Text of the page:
A Catholic school in a Seattle suburb is holding strong to its religious convictions by refusing to rehire its former vice principal who was fired in December after marrying his same-sex partner. The school has refused to rehire the employee even after student protests and massive public backlash.
Eastside Catholic School, located in Sammamish, Wash., told parents at a closed meeting last Thursday that it will not be rehiring former vice principal Mark Zmuda, who was reportedly let go in December for marrying his same-sex partner. The school said it will remain true to its Catholic principles and the Catholic Church teaching on homosexuality despite protests from students to reinstate Zmuda. Protests included an online petition with over 20,000 signatures in support of the vice principal.
According to local station KIRO-Radio, the school released a statement following Thursday evening's meeting that reiterated its compliance with Catholic teaching. "Tonight at a parent and faculty meeting, the Eastside Catholic Board of Trustees reaffirmed that the school will not be rehiring Mark Zmuda. The Board stated that Mr. Zmuda has acknowledged he was aware of Catholic doctrine and further knew he was not in full compliance with his employment agreement."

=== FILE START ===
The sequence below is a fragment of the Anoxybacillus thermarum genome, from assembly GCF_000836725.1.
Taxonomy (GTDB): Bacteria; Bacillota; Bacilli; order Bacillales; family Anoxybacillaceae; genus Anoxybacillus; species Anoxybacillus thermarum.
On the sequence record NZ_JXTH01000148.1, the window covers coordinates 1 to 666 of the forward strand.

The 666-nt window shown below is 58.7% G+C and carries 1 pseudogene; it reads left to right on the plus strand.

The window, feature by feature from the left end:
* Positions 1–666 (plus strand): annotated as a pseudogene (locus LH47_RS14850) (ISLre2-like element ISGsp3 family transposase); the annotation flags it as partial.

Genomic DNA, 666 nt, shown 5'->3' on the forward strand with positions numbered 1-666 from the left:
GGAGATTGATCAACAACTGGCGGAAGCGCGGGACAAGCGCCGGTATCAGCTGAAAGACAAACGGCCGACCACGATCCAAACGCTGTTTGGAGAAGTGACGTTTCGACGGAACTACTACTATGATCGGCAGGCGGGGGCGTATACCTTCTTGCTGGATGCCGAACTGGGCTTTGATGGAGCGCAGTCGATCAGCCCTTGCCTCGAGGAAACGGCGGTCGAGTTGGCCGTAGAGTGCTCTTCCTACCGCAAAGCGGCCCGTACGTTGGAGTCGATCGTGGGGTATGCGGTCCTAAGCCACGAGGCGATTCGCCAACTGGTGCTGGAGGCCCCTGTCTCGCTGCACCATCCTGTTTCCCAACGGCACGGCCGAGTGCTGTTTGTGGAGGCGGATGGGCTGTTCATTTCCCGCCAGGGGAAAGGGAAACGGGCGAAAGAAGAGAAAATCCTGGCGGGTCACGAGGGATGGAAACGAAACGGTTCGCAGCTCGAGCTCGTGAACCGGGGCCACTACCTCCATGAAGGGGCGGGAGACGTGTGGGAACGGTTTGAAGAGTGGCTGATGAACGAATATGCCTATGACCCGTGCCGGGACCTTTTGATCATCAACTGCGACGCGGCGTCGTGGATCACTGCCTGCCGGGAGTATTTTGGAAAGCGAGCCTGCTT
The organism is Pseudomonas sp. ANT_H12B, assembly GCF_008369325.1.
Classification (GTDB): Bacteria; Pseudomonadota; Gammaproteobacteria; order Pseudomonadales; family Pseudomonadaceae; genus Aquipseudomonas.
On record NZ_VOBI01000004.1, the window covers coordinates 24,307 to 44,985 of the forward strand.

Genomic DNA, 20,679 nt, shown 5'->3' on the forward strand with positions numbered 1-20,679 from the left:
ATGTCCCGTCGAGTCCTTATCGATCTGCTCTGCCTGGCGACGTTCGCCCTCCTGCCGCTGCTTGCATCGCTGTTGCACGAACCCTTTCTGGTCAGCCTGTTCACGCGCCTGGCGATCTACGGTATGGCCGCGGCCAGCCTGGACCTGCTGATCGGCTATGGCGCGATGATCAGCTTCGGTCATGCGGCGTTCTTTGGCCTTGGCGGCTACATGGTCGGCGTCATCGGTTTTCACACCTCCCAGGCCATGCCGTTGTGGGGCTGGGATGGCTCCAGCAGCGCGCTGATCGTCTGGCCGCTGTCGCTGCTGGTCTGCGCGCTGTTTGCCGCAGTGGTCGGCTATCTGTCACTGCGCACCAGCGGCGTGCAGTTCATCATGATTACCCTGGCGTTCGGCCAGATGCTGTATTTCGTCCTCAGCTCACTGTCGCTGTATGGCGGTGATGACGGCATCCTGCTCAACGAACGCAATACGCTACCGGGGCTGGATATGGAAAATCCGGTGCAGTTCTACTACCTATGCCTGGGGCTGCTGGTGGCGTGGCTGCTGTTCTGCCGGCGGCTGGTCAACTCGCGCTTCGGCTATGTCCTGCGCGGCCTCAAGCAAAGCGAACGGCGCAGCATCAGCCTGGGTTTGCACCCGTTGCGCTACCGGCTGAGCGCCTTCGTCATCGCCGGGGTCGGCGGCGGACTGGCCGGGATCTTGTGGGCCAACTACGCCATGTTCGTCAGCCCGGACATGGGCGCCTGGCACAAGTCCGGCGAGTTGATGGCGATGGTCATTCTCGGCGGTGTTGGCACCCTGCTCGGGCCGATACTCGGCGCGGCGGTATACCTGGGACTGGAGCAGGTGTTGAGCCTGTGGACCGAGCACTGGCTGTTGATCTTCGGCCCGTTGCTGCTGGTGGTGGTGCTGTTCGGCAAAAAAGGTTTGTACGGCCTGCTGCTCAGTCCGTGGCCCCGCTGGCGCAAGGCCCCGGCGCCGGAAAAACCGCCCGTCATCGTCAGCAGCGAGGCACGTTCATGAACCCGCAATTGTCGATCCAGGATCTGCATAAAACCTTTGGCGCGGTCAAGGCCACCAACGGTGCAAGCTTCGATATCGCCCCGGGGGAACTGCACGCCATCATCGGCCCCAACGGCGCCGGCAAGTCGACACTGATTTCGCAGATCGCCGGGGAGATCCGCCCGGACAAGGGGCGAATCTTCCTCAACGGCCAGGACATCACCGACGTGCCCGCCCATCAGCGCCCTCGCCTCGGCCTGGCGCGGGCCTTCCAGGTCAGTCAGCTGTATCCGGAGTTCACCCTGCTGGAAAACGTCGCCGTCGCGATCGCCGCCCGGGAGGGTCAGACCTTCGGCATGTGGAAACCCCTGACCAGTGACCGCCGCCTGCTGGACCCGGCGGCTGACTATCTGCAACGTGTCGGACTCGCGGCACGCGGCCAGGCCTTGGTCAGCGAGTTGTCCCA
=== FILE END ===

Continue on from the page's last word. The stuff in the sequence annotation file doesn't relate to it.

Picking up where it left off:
"At tonight's parent and faculty meeting, the Board reiterated that the school is focused on a positive path forward guided by its three touchstones of Academic Excellence, Relationships and Servant Leadership. Eastside Catholic will remain a Catholic school and will support the teachings of the Catholic Church."
Eastside Catholic School has endured a tumultuous past month after students protested the termination of Zmuda. Zmuda stopped working at the school on Dec. 20, 2013, and although the school said he technically resigned, the vice principal said he was fired.
Following Zmuda's departure, nearly 21,000 of the vice principal's supporters signed an online petition and issued it to the Seattle Catholic Archdiocese on his behalf, and some protesters even gathered at the city's local archdiocese office to march in protest of his firing.
The archdiocese expressed solidarity with the school's decision, saying in a statement earlier in January that "the school made its decision after a period of reflection, period of consultation, and having made that decision, the archdiocese supports them in that decision."
Following the controversy over Zmuda's resignation, the high school's principal, sister Mary Tracy, resigned from her post. A letter by Eastside Catholic's Board of Trustees issued last Tuesday stated that "Sister Mary [Tracy] came to this decision after much prayer and reflection. For Sister Mary it was a difficult, but necessary decision so that a new leader can be brought in to ensure the entire Eastside Catholic community is moving forward on a positive path."